Ashraf Khamis

is a technical writer at OMICRON electronics. Khamis holds an interuniversity MAS in cognitive and functional linguistics from KU Leuven, Ghent University, Vrije Universiteit Brussel, and the University of Antwerp and an MA in English linguistics and literature from KU Leuven. His areas of interest include corpus linguistics, sociolinguistics, language variation and change, and syntax.

Thomas Kohnen

is Professor of English Historical Linguistics at the University of Cologne. His major fields of study include historical pragmatics and historical text linguistics, corpus linguistics, historical syntax, speech act theory, orality and literacy and the language of religion. He is co-editor of the book series English Corpus Linguistics. He is also in charge of the Corpus of English Religious Prose (COERP), which is compiled at the English Department of the University of Cologne. His recent publications include studies on politeness, religious discourse and speech acts in Anglo-Saxon England.

Mikko Laitinen

is Professor of English Language at the University of Eastern Finland. His research interests include digital tools in linguistics, and quantitative modeling of variability in ELF. He is the project leader in compiling the first multi-genre written ELF corpora, and he leads a digital humanities project building a real-time multilingual corpus of tweets in the Nordic region. He is one of the two founding members of Data-Intensive Sciences and Applications, a multidisciplinary research consortium at Linnaeus University.

Alexander Lakaw

is a PhD student in English linguistics at Linnaeus University, Sweden. His research interests include corpus linguistics, language variation and change, as well as socio-linguistics, grammar and prescriptivism. He is currently involved in several corpus compilation projects related to the multidisciplinary research consortium Data-Intensive Sciences and Applications at Linnaeus University.

Magnus Levin

is Associate Professor in English Linguistics at the School of Languages at Linnaeus University, Sweden. He is a member of the Linnaeus University Centre for Data Intensive Sciences and Applications where he is collaborating with Mikko Laitinen in the exploration of English use in the Nordic region. He has published extensively on language change and variation in English.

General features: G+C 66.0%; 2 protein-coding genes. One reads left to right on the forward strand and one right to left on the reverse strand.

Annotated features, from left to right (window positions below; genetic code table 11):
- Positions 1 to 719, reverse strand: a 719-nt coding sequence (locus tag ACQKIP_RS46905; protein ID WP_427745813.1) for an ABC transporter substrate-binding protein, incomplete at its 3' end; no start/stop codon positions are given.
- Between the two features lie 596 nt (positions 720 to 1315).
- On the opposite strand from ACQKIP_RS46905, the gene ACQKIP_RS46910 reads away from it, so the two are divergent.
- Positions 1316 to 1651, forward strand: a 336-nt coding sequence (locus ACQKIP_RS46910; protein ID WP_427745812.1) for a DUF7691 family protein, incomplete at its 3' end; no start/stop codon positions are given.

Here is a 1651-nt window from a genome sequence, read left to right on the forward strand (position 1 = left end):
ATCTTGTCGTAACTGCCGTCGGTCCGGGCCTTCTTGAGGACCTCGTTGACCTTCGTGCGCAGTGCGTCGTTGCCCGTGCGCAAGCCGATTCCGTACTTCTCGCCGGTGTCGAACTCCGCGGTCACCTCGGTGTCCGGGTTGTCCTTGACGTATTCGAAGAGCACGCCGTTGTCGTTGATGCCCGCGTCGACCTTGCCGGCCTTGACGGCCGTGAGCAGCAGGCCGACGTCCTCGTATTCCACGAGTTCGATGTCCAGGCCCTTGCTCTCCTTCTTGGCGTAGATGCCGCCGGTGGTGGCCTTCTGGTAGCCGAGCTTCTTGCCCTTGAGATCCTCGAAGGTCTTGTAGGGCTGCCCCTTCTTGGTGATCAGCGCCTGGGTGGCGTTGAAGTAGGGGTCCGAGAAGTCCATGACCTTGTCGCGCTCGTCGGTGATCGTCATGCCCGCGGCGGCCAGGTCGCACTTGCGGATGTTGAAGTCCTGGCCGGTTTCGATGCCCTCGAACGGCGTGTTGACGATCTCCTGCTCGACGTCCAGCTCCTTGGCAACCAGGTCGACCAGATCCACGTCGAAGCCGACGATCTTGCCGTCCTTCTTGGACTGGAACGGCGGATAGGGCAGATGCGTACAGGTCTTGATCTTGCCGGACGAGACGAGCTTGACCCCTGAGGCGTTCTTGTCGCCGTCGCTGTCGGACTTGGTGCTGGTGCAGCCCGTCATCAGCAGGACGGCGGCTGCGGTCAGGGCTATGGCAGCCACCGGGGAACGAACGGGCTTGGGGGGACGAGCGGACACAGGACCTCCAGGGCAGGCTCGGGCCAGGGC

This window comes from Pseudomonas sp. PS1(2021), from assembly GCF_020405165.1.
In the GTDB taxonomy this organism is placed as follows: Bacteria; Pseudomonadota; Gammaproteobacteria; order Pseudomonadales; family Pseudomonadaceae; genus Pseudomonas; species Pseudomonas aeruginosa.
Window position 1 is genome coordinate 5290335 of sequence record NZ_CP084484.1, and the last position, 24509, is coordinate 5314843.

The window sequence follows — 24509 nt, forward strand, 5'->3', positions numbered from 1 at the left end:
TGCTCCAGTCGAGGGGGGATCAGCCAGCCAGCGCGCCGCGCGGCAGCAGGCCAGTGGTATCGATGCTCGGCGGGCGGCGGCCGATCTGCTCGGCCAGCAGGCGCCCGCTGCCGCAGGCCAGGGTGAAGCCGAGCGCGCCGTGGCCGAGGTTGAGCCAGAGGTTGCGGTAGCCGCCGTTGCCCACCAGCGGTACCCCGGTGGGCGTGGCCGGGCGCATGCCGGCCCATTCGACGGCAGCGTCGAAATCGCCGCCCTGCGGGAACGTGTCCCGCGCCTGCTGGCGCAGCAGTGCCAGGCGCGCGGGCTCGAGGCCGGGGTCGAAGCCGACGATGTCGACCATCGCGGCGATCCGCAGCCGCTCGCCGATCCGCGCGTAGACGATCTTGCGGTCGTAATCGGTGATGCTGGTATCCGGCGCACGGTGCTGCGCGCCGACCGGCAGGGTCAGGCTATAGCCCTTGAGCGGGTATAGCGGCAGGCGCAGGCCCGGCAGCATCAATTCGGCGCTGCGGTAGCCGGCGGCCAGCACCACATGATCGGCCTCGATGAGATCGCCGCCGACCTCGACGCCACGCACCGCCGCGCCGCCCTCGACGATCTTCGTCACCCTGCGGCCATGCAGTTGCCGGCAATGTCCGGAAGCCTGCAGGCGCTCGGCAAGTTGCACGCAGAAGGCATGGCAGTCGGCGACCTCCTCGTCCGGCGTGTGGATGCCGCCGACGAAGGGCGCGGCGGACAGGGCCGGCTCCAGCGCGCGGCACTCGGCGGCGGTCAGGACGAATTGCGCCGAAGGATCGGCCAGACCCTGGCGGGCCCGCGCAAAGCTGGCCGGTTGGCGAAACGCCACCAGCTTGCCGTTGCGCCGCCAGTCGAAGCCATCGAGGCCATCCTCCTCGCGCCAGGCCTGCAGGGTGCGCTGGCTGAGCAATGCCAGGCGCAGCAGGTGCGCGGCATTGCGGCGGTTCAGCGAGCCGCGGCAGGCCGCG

Daniela Landert

is a post-doctoral researcher in English linguistics at the University of Zurich, Switzerland. Her research interests include historical pragmatics, corpus pragmatics, stance and mass media communication.

Tony McEnery

is Distinguished Professor of English Language and Linguistics at Lancaster University. He is also Director of Research at the UK’s Economic and Social Research Council (ESRC). He has published widely on corpus linguistics, using corpus data to look at a wide range of topics and languages. He was the founding Director of the ESRC’s Centre for Corpus Approaches to Social Science which was awarded the Queen’s Anniversary Prize for its research in 2015.

Antonio Pinna

is Associate Professor of English Language at the University of Sassari (Italy) where he teaches Pragmatics, (Critical) Discourse Analysis, and English for Tourism Studies at both undergraduate and postgraduate level. His research interests include U.S. Presidential discourse, Applications of Corpus Linguistics to various discourse types.

Antoinette Renouf

is a Research Professor Emerita at Birmingham City University, and a pioneer of the Corpus Linguistic research community, co-directing the corpus-based COBUILD project at the University of Birmingham in the 1980s. Her research interests include lexis and lexical semantics, with particular focus on textual word patterning and meaning. From 1990 to 2008, as Director of the Research and Development Unit for English Studies at Birmingham and then the University of Liverpool, she initiated and led a series of large, government and industry-funded projects to develop innovative methods and systems for automated text analysis for application in document retrieval and knowledge management (details at http://rdues.bcu.ac.uk/). She later initiated and led the WebCorpLSE and Lexical Repulsion projects at Birmingham City University. She is currently writing up strands of her research, one aiming to be a book on neology. She is an invited speaker at universities and conferences around the world.